Extraversion: A red herring for job interviewers

In North America, extraversion is the key that opens many doors. Most people associate extraversion with a myriad of desirable attributes: confidence, competence, and likability to name a few. It’s no wonder that employers often favour extraverted candidates when conducting job interviews. Nine times out of ten, they must be the best candidates for the job, right?

Unfortunately, this is an incorrect assumption. Extraversion isn’t a good predictor of job performance; in fact, in many cases it proves to be a distraction to employers more than anything else. I can’t tell you how many stories I’ve heard about employers hiring employees based on their extraverted behaviour during interviews, only to discover that those employees aren’t the most qualified candidates for the job. Here’s one example of how extraversion doesn’t necessarily equal competence:

Two teachers apply for a replacement teaching position at an elementary school, one an introvert, one an extravert. The introverted candidate behaves modestly during her interview, answering the principal’s questions honestly without bragging about her teaching abilities. The extraverted candidate speaks confidently, socializes with the principal (who is also an extravert), but doesn’t spend much time discussing how she would be most suited to the teaching position in question. The principal selects the extraverted candidate, assuming that her confidence and sociability will translate into superior job performance. The principal neglects to ask this candidate whether she meets the necessary qualifications for this particular teaching position. The extravert is hired to replace a French teacher on maternity leave; a few days into the job, the principal discovers that the extraverted candidate doesn’t speak French well enough to be understood.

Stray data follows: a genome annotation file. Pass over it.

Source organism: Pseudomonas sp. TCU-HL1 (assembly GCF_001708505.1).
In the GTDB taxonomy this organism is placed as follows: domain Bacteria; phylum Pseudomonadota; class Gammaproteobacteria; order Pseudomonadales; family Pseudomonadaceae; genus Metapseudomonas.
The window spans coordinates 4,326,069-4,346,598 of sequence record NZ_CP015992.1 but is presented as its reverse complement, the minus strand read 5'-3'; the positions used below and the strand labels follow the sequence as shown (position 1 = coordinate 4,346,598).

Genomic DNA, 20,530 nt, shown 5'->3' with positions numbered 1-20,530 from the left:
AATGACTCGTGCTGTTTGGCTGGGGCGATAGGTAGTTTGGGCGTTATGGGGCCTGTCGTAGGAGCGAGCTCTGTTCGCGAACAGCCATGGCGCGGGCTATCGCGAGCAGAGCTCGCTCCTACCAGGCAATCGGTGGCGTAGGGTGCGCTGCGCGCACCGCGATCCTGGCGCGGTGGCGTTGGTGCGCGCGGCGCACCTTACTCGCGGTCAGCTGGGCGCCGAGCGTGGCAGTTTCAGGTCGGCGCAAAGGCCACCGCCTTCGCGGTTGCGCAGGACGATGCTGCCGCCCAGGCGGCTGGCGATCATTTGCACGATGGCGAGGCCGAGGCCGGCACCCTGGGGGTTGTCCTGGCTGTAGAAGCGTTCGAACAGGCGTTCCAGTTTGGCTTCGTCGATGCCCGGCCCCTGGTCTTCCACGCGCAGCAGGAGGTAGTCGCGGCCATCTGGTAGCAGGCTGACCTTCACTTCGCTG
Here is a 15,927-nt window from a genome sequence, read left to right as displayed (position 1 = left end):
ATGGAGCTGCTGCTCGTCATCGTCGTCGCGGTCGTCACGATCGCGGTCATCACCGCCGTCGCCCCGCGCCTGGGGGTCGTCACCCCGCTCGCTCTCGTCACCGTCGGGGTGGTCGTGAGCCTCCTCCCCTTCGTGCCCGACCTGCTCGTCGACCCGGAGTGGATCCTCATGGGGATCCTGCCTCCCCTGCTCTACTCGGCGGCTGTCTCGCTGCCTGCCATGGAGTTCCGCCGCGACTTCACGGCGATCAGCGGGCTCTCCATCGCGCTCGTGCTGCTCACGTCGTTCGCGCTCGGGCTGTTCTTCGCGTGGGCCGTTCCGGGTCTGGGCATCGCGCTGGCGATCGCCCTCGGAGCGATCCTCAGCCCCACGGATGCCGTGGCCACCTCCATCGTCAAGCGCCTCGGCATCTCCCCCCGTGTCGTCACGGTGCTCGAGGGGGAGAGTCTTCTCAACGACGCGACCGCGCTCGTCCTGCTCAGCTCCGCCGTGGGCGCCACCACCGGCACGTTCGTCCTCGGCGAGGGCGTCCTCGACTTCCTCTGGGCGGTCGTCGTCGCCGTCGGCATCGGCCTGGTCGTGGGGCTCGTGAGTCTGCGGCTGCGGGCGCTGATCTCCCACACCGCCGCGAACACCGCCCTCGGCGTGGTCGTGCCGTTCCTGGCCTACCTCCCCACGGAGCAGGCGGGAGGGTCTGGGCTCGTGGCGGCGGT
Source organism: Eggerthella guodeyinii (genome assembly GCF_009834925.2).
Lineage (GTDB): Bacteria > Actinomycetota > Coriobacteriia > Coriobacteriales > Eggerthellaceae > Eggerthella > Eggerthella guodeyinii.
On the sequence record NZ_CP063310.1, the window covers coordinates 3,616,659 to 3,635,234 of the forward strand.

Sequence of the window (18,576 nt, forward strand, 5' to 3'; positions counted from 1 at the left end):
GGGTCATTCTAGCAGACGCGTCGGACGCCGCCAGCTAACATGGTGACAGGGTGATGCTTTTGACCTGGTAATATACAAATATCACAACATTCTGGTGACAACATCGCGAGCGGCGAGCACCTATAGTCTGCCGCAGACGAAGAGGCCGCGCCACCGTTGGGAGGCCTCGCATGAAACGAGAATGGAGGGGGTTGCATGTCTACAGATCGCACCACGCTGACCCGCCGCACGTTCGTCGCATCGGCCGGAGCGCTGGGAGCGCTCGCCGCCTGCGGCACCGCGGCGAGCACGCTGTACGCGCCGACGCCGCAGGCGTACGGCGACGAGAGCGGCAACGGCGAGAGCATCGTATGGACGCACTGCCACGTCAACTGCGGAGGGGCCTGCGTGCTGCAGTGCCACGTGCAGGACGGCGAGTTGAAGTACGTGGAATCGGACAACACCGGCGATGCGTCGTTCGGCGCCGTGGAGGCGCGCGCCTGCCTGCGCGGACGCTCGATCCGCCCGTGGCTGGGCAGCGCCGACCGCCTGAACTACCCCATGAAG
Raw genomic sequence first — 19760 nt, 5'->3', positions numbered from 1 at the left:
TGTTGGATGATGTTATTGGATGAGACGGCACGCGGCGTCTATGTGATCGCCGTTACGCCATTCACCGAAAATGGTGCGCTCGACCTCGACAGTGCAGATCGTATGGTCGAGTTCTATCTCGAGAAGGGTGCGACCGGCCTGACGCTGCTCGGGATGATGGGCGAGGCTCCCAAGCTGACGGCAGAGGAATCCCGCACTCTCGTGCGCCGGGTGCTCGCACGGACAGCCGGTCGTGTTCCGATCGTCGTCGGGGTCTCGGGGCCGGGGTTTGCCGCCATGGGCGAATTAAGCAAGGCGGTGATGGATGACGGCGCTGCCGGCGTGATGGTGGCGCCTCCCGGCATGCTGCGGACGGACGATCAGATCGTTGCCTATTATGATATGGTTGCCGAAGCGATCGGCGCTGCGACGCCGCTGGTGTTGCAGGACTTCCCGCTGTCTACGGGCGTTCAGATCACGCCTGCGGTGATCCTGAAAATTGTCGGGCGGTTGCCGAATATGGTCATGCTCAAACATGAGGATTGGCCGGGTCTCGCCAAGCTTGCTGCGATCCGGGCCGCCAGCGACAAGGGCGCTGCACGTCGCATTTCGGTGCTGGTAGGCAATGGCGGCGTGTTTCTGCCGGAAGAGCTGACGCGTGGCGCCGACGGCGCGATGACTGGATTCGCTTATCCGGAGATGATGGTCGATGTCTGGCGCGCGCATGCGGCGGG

Many employers are fooled into selecting employees based on their extraversion, especially when they are extraverts themselves. In truth, cognitive ability is a much better predictor of task performance than is personality. This finding makes intuitive sense; if an employee scores highly on cognitive skills related to a given job, then they should perform that job well. Personality traits do factor into job performance to a certain extent. Of the Big Five personality traits, for example, conscientiousness is the best predictor of job performance, while extraversion is generally unrelated to task performance. Extraversion is, however, related to increased absence from work when combined with low conscientiousness. It isn’t hard to imagine an extravert being tempted away from the office by distractions of a social nature.

There are some jobs which may require extraversion in order to be performed well. Sales jobs, for example, demand a high level of social interaction, something that extraverts are typically more comfortable with. It’s appropriate to take extraversion into consideration when interviewing employees for such jobs. On the other hand, many jobs call for qualifications that are unrelated to or even incompatible with extraversion.

A word of advice to employers biased towards extraversion: the next time you find yourself conducting job interviews, consider administering an IQ test instead.

Bianca Lallitto has a Master's degree in Psychology with a certificate in Industrial/Organizational Psychology. She has a penchant for behavioural analysis, and enjoys exploring the possible causes of people’s actions. Her analyses frequently extend to the world of fiction; her thoughts on the behaviour of fictional characters can be found on her blog, Fiction Digest.

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